Week of action to tackle County Lines drug dealing – Thames Valley
Main article content
A week of action by Thames Valley Police has led to 46 arrests, over £37,000 in cash being seized and identifying 22 people vulnerable to being targeted by County Lines drug dealers.
Between 3 October and 7 October, Thames Valley Police worked closely with partners from local authorities, homeless charities and schools for a week-long intensification of activities to tackle County Lines drug dealing, as part of the National Crime Agency’s week of action.
The week-long activity saw officers from the Thames Valley carrying out warrants, making arrests and other activity to disrupt County Lines drug dealers.
This led to 46 arrests of people who are connected to County Lines drug dealing, 68 stops of people and vehicles, and over 500 wraps of Class A drugs seized.
Additionally officers seized 81 phones linked to County Line drug dealing.
Officers also carried out 30 school visits to give young people and teachers the information they need to spot the signs that someone is being groomed by an organised crime group (OCG).
Officers also visited 59 addresses where known “cuckooing” has taken place. Cuckooing is where OCGs target the address of a vulnerable adult, taking over the property that the adult is living in and forcing them to sell drugs out of their home.
Senior investigating officer for the Drugs Focus Task Force, Detective Inspector Simon Hannam, said: “This has been a hugely successful week for Thames Valley Police working with the National Crime Agency to tackle County Lines drug dealing.
“But the week of action is just part of the ongoing effort to tackle organised crime and crime linked to County Lines drug dealing.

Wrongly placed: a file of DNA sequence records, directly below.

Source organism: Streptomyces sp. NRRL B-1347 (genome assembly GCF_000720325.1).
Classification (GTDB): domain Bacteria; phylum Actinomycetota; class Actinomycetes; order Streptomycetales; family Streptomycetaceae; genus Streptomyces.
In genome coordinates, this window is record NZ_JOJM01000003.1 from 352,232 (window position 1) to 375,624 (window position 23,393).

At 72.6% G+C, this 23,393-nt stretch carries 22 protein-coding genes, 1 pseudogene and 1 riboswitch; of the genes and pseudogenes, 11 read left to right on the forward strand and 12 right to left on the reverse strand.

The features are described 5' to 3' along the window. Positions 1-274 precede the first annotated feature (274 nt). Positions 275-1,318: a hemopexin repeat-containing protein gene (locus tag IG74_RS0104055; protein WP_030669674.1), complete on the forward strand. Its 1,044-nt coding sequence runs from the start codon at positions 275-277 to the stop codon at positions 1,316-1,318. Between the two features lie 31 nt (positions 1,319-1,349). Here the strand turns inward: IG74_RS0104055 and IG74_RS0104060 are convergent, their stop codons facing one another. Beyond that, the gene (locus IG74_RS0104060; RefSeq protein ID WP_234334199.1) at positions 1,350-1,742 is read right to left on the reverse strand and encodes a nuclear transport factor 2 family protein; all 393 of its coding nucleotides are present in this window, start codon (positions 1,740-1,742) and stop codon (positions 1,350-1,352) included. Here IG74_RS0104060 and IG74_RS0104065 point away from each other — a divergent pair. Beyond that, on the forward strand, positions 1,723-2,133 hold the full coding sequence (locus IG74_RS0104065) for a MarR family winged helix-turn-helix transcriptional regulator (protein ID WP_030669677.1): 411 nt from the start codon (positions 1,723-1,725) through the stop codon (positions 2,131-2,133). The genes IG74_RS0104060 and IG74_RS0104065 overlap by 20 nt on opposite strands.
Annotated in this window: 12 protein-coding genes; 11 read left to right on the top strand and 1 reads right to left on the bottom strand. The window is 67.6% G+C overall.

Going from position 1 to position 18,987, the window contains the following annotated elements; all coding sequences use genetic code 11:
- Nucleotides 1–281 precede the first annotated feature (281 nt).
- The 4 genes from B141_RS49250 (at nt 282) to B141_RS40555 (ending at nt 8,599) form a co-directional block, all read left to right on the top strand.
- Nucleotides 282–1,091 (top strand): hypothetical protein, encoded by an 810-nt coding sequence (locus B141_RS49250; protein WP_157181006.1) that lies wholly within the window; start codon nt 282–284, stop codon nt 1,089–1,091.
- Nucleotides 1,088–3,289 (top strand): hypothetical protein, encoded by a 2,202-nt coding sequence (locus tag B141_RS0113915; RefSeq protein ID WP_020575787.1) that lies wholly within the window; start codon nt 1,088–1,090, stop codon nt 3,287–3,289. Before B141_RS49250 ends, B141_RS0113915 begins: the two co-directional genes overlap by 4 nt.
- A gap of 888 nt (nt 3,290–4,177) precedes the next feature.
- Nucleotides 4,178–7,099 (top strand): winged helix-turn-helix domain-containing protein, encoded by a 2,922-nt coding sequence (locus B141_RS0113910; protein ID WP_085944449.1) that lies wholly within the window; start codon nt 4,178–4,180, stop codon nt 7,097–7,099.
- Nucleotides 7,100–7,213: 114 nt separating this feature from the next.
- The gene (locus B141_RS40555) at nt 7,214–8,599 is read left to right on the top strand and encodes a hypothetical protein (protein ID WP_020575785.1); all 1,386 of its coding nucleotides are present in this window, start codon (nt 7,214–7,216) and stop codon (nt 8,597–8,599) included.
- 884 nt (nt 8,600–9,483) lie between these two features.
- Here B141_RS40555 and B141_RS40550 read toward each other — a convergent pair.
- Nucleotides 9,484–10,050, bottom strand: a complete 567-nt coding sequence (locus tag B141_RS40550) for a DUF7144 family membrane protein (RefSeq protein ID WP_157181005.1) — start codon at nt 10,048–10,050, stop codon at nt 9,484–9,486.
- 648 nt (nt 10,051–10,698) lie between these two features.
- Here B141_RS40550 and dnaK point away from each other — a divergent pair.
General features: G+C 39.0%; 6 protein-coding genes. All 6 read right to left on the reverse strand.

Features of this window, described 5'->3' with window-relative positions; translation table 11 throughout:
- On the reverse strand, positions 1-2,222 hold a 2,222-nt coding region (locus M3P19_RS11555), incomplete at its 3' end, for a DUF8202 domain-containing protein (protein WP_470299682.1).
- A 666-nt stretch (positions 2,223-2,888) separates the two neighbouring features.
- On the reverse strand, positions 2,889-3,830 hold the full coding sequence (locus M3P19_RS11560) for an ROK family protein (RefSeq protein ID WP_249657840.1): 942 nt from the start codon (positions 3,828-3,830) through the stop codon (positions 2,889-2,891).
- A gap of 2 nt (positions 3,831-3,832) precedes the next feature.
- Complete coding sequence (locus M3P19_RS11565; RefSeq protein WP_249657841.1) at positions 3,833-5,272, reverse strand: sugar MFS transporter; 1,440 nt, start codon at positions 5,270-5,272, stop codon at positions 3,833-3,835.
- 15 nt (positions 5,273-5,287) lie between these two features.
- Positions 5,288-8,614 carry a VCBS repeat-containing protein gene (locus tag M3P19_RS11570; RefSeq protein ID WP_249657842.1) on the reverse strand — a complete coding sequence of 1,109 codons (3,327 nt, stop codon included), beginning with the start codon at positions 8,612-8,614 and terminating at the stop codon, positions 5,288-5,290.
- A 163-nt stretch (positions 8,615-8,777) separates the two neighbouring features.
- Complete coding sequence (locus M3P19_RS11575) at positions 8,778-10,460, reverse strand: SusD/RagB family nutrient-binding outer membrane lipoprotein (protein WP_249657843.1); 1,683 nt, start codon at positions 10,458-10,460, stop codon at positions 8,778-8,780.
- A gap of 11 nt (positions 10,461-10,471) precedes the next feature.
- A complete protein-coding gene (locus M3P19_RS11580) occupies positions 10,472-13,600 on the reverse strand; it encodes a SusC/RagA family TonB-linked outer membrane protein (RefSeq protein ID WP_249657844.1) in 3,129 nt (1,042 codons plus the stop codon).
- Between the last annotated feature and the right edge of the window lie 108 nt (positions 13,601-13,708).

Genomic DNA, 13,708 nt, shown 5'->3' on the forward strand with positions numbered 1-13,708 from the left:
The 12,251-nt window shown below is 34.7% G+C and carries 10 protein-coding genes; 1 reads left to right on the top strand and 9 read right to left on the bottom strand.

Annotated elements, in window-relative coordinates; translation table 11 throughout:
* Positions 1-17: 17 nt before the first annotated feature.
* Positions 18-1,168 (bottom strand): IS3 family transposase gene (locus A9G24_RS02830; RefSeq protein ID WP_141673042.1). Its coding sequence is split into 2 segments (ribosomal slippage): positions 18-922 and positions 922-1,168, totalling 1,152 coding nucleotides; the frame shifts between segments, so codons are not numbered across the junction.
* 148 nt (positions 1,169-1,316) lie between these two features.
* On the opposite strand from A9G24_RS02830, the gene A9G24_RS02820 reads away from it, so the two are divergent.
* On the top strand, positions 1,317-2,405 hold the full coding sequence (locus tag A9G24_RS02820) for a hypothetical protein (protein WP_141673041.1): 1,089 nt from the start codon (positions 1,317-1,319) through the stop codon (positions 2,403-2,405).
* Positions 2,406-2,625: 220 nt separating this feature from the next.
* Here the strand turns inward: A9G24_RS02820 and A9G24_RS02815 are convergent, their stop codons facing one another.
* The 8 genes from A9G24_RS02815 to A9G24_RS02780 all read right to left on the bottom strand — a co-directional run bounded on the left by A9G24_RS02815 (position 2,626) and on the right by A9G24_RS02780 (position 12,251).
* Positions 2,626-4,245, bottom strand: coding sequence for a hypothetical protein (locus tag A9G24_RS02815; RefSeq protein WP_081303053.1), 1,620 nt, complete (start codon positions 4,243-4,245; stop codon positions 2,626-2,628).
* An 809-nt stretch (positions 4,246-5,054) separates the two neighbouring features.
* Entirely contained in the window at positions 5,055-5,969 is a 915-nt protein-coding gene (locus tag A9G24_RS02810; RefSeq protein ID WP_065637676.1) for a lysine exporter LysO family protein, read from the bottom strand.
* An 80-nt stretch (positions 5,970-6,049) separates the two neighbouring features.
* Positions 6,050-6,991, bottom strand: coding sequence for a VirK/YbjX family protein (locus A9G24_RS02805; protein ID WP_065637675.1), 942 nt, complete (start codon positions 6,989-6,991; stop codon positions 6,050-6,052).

“We know the very harmful effects it has on our communities including to young people and vulnerable adults.
“Nationally we know children as young as six are being groomed into the world of drugs. They are forced to move drugs, sometimes inside their own bodies, and face violence, intimidation and sexual assault. These are the true costs of child exploitation by organised crime network.
“As part of our True Costs campaign, we will continue to raise awareness of the signs of exploitation and the true cost of exploitation of children.
“There is further information on how to spot the signs that a child is being exploited and where to get help for them on the Children’s Society webpages as part of its Look Closer campaign.
“Our Drugs Focus Taskforce, continues its work to disrupt County Lines and local drug lines, working closely with local policing areas across the Thames Valley.
“We will relentlessly pursue those who are involved in this criminality and exploit others.”
Detective Inspector Lee Newman-West, County Lines Regional Co-ordinator from the South East Regional Organised Crime Unit (SEROCU) said: “County Lines criminality causes severe harm and has such negative effects on our local communities, putting the most vulnerable in society at risk from exploitation and significant harm.
“As a collective in our forces, within SEROCU and the National County Lines Co-ordination centre (NCLCC), we are committed, along with our partners, to tackling the threat of County Lines criminality to make our communities safer places. Collaboration and joint working in partnership is absolutely key in identifying and disrupting those causing harm in our communities and protecting and safeguarding those at risk.
“Our work extends far beyond weeks of action and our commitment to tackling these issues continues relentlessly. We are making a real difference by taking large amounts of drugs out of our communities and safeguarding vulnerable adults and children and we thank the public for their support.”